Attorney General Linda Simiki Folaumoetu’i has confirmed that one witness has been identified for potentially committing perjury during the Lavulavu trial.
She said she could not release any details because police were still investigating and charges had not been laid.
Police from the Serious Crimes Unit, which led the investigation against the Lavulavus, were present in Court throughout the trial.
“No doubt they would have been alerted to the fact that a witness may have potentially committed perjury during the course of giving evidence or even from the judgment,” the Attorney General told Kaniva News.
She said her office would work with the police if charges were going to be laid.
If there was a suggestion that a witness in a criminal case had deliberately given false evidence under oath, the matter would be referred to Police to collect the relevant evidence, such as the official transcript of the trial.
“We cannot use a specific judgment and the views and findings of a judge in relation to the credibility of a witness to conclude that a witnesses has committed perjury,” the attorney General said.
“Evidence must be independently obtained by Police so that there is evidence to prove a charge of perjury.”
The guilty verdict
The Supreme Court has found Cabinet Minister and MP Akosita Lavulavu and her ousted husband former Cabinet Minister and MP Etuate Lavulavu guilty of defrauding $558,00 of the government school grant scheme.
‘Etuate, 62, and Akosita, 36, were charged with knowingly dealing with forged documents and obtaining credit by false pretenses, after irregularities in an audit of the ‘Unuaki ‘o Tonga Royal Institute in 2016. Akosita was the director of the school while ‘Etuate was the president.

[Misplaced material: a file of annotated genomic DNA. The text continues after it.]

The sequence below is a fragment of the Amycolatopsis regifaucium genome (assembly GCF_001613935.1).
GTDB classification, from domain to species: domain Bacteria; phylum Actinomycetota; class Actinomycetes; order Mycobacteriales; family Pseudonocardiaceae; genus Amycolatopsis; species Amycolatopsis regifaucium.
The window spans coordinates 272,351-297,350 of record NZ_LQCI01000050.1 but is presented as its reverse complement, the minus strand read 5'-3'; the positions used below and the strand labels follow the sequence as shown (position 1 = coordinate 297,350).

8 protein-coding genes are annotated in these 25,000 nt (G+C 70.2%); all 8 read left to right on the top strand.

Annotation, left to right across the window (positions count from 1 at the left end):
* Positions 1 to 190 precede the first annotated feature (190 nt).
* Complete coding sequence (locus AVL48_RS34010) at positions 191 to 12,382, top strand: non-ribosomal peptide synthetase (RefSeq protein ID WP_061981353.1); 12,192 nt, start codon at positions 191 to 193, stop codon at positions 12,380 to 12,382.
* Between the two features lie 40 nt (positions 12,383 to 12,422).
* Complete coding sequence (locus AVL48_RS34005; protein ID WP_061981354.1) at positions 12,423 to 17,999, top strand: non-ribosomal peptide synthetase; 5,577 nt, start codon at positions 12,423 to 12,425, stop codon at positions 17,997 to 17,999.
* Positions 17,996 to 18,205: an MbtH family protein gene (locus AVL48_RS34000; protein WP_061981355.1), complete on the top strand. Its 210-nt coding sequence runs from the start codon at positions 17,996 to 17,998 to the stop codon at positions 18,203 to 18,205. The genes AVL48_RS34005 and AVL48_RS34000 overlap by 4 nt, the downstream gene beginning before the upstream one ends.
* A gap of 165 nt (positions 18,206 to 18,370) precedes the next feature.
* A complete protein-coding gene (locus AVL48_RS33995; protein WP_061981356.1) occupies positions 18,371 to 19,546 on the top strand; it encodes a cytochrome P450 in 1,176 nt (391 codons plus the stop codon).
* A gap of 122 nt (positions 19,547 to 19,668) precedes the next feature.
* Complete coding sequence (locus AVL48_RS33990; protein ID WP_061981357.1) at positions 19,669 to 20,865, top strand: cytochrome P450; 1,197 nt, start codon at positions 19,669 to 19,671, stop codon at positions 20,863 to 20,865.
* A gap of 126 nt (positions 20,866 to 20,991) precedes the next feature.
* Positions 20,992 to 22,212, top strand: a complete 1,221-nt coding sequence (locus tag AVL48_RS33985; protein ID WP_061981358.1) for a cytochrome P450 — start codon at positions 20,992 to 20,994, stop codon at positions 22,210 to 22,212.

They have been released on bail ahead of their sentencing on July 2.
What were the reactions against the PM?
The Prime Minister’s repeated refusal to penalise Akosita has sparked a huge uproar with many calling on him to resign.
In Parliament last week the noble MPs led by Lord Tu’iha’angana along with Opposition Party took side with the public and told the prime minister he had to do something against Akosita.
There were calls for him to use his common sense and stand her down to maintain the government’s reputation and the king’s dignity.
Tu’i’onetoa has been slammed for using the Holy Bible and Clause 23 of the Constitution to defend his decision to keep Akosita in office while at the same time the constitution clause 51 has given him a prerogative power to force her to resign.
The Prime Minister is now facing another backlash over revelations about her pay. Critics have lashed out, saying that he has repeatedly changed his justification for taking no action against her.